MLB regional season preview

Kyle Flannery

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Opening day was last Monday, so maybe I’m cheating a little bit by previewing the MLB Season now, but here are a few predictions with the caveat that I’ve been able to glimpse a few games. Let’s start with the reigning San Franciscan champions. After winning three out of the last five World Series, the Giants seem to have developed an every-other-year trend, meaning that this could very well be a down year. Throughout the regular season and an October without enough superlatives, ace Madison Bumgarner accrued 270 innings, and although I hate to say it because I like the guy, he may be due for an extended trip to the DL. Even if he doesn’t, the off-season replacements for the Big Panda (Pablo Sandoval) and Michael Morse (3B Casey McGehee and 1B Norichika Aoki respectively) are not all that awe-inspiring. Quality pitching in AT&T Park combined with Buster Posey, who will have a monster year, will allow the Giants to put up a decent record, but I think they will inevitably miss out on the playoffs, especially with an improved Padres roster pilfering a few more wins than they did last year.

The L.A. Dodgers are quickly becoming this generation’s Yankees –– the team everyone loves to see lose. Despite spending a league-record 270 million dollars on payroll this season, all the money in the world will not buy the L.A. Dodgers a championship, at least not until Clayton Kershaw gets the St. Louis Cardinal monkey off his back. Although he is undoubtedly the cream of the crop among pitchers, having led the league in ERA the past four seasons, his inability to deliver in the postseason is becoming a broken record come October. Some might point to Don Mattingly not pulling his ace when he had the chance, but I believe that there is something to be said about a team having a pitcher’s number. The Dodgers will win games, no doubt, and the NL West, but they didn’t do anything in the off-season to get exponentially better. Instead, they simply unloaded Matt Kemp to the Padres. This stagnation is why I envision them falling tantalizingly close to winning the NL Divisional round against those pesky Cardinals yet again, who are a virtual lock to write in as contenders for the pennant every year.

While the A’s were the best team for the first half of the 2014 season, trading Yoenis Cespedes prompted a precipitous landslide into one of the worst in the second half. Backing into the playoffs, they fell to the surprising Royals in the AL Wild Card. After trading away Josh Donaldson to the Blue Jays, Brandon Moss to the Indians, and Jon Lester leaving of his own accord, they feature an entirely revamped roster. Despite losing all the offense that Donaldson, Cespedes and Moss provided, I find it hard to bet against the A’s at least having the potential to exceed expectations and make the playoffs, partly because they will be featuring the next crop in an endless line of young quality pitching from Sonny Gray and crew, and their ability to work the platoons, but a divisional round playoff loss is as far as the 2015 season will take them.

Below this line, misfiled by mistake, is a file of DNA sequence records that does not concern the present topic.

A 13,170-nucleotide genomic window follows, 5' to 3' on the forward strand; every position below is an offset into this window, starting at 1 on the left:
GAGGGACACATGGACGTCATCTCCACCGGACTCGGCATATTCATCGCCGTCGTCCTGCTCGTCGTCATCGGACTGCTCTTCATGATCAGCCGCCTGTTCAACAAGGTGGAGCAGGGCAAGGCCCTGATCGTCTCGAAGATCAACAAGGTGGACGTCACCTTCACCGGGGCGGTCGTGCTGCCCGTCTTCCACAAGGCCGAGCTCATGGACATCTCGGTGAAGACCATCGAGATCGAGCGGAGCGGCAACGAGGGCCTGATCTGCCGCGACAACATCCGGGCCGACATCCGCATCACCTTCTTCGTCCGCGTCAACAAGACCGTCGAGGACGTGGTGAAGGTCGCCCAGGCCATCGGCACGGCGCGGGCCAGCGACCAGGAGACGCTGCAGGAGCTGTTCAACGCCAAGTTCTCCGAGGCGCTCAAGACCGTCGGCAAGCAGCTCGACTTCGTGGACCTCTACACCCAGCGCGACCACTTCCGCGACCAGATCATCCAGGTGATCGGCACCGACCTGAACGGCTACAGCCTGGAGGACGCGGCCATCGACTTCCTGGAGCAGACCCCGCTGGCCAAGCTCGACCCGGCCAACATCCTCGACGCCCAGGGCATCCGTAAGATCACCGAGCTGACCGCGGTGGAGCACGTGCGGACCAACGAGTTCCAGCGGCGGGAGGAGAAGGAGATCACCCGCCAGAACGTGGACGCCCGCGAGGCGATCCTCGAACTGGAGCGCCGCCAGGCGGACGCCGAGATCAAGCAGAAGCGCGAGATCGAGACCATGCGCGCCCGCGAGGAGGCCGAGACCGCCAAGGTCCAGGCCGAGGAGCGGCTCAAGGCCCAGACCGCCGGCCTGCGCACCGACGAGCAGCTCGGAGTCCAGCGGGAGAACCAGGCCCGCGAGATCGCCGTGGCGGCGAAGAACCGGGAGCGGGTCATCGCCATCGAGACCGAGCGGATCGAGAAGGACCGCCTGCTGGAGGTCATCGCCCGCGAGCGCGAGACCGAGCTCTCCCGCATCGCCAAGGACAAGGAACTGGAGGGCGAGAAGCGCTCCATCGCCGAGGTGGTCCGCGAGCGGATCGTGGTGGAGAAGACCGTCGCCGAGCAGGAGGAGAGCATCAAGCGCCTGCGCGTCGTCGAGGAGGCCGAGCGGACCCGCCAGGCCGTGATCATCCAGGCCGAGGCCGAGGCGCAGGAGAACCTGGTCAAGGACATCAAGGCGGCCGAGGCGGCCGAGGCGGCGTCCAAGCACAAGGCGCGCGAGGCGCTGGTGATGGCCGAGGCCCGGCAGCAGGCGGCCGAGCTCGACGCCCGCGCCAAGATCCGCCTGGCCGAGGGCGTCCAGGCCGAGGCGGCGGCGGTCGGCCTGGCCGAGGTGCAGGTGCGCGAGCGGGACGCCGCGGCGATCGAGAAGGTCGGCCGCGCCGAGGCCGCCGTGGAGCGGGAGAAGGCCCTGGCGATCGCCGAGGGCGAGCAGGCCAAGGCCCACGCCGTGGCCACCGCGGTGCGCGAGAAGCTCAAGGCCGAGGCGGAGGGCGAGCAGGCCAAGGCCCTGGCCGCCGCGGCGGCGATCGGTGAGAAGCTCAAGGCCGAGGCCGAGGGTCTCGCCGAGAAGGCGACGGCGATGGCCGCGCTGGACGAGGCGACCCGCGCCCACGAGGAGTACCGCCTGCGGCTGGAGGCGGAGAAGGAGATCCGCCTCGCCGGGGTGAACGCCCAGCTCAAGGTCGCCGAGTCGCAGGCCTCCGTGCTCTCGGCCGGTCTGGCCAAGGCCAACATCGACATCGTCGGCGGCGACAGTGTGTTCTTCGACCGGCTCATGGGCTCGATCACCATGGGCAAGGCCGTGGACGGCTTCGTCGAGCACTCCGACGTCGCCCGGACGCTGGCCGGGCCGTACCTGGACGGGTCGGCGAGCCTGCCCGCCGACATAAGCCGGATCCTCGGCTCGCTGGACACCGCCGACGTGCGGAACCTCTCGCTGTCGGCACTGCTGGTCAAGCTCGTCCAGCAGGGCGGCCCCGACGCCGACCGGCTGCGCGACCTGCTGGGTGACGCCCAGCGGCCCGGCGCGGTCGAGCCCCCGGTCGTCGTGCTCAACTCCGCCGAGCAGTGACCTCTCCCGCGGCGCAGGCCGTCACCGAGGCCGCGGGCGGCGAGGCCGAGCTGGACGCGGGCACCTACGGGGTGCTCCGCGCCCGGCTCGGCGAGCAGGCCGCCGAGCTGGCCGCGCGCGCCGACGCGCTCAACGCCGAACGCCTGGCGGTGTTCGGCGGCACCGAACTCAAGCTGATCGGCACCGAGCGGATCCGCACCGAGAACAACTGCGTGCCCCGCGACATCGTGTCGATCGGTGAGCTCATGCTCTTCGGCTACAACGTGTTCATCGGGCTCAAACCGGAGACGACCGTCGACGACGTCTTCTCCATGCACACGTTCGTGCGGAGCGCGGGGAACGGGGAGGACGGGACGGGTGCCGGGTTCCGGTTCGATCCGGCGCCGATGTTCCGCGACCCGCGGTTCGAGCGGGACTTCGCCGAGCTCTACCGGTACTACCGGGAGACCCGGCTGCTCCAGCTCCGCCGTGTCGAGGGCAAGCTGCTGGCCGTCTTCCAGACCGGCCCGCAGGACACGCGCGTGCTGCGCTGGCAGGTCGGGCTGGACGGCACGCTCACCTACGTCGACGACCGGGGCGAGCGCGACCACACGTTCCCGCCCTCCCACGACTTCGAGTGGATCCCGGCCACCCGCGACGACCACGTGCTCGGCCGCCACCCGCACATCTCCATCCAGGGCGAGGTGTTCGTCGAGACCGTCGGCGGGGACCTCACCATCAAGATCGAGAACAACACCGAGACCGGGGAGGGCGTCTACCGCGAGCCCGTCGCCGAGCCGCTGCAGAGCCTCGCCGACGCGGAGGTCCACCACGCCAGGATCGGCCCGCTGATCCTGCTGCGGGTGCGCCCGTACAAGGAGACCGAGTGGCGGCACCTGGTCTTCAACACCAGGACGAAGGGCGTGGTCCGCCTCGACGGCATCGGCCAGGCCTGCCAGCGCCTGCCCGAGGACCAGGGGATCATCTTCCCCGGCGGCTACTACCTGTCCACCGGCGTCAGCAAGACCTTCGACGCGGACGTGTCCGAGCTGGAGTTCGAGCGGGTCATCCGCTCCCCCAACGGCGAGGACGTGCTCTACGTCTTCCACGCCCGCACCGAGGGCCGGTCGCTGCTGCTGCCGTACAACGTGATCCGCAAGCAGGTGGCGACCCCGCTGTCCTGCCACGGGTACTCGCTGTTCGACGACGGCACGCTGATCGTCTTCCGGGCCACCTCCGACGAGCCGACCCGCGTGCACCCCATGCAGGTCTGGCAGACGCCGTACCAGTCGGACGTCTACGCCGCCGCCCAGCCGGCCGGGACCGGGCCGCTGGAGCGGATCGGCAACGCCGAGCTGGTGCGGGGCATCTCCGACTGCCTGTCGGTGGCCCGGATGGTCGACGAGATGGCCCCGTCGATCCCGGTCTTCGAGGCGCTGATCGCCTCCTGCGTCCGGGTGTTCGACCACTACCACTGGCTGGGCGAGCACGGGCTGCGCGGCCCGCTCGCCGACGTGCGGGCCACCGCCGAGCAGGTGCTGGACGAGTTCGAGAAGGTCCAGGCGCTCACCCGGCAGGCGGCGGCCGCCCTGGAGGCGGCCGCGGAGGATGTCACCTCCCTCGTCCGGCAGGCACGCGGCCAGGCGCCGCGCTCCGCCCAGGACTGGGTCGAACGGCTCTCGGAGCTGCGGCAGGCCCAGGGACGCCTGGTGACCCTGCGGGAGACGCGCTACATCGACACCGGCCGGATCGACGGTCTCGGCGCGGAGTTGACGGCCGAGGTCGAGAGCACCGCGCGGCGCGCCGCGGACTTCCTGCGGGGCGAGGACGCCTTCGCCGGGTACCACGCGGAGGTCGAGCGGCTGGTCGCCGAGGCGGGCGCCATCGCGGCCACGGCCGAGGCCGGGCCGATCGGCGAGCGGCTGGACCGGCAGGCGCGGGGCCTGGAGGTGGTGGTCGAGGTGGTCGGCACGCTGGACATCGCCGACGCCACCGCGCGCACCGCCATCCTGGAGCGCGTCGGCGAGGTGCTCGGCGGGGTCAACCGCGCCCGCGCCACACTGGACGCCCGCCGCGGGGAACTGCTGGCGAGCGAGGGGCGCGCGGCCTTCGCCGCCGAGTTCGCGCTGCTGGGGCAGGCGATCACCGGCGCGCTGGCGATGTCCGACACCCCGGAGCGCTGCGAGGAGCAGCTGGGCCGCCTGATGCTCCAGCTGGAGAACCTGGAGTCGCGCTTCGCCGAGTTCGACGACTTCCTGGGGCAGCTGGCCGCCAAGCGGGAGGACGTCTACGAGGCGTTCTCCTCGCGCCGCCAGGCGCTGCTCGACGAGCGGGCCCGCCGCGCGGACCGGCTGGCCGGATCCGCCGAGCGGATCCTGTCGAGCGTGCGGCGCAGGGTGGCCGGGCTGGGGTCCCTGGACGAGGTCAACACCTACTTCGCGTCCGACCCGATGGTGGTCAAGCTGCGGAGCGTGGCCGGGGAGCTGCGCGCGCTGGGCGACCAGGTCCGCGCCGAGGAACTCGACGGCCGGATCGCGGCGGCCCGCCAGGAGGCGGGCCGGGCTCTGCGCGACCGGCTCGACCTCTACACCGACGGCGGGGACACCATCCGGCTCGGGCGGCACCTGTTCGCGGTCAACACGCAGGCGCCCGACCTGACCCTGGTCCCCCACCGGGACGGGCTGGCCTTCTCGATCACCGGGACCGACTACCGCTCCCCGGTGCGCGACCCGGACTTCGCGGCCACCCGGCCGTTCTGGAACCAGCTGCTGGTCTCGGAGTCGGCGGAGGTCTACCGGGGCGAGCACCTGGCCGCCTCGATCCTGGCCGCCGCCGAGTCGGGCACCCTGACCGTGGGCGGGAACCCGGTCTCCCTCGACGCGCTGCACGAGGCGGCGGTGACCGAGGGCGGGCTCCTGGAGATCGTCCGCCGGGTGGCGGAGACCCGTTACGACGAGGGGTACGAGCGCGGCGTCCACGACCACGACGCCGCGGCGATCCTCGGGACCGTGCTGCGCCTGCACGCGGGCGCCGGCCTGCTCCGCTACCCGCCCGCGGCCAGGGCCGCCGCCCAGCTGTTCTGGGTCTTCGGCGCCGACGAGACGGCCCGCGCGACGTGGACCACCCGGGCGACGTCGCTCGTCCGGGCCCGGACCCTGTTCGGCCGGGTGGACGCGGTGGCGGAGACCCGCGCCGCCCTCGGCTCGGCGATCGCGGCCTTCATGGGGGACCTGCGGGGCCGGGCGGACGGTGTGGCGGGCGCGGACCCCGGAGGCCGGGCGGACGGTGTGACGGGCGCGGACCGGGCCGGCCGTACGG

It has been a long time since the Mariners have had any hype, and talk about a World Series berth seems a bit premature. The only way that will happen is if Taijuan Walker and James Paxton can finally make an impact in the show, delivering on potential that has been a long time coming. If they do, dominant pitching will allow them to reach the postseason, either by winning the AL West or snagging a wild-card spot, but their offense still leaves something to be desired. While off-season addition Nelson Cruz hit 40 home runs last year in spacious Camden Yard, I don’t see him reaching even 30 at Safeco. Even if they do make the playoffs, and I’m skeptical, they will most likely bow out to the more experienced AL teams like the resurgent Red Sox or perennial Tigers, who are both my picks to reach the AL Championship.

I think the Red Sox make a mid-season pitching upgrade, take the pennant, eventually win the World Series over the Washington Nationals, and Big Papi retires at the end of the season.

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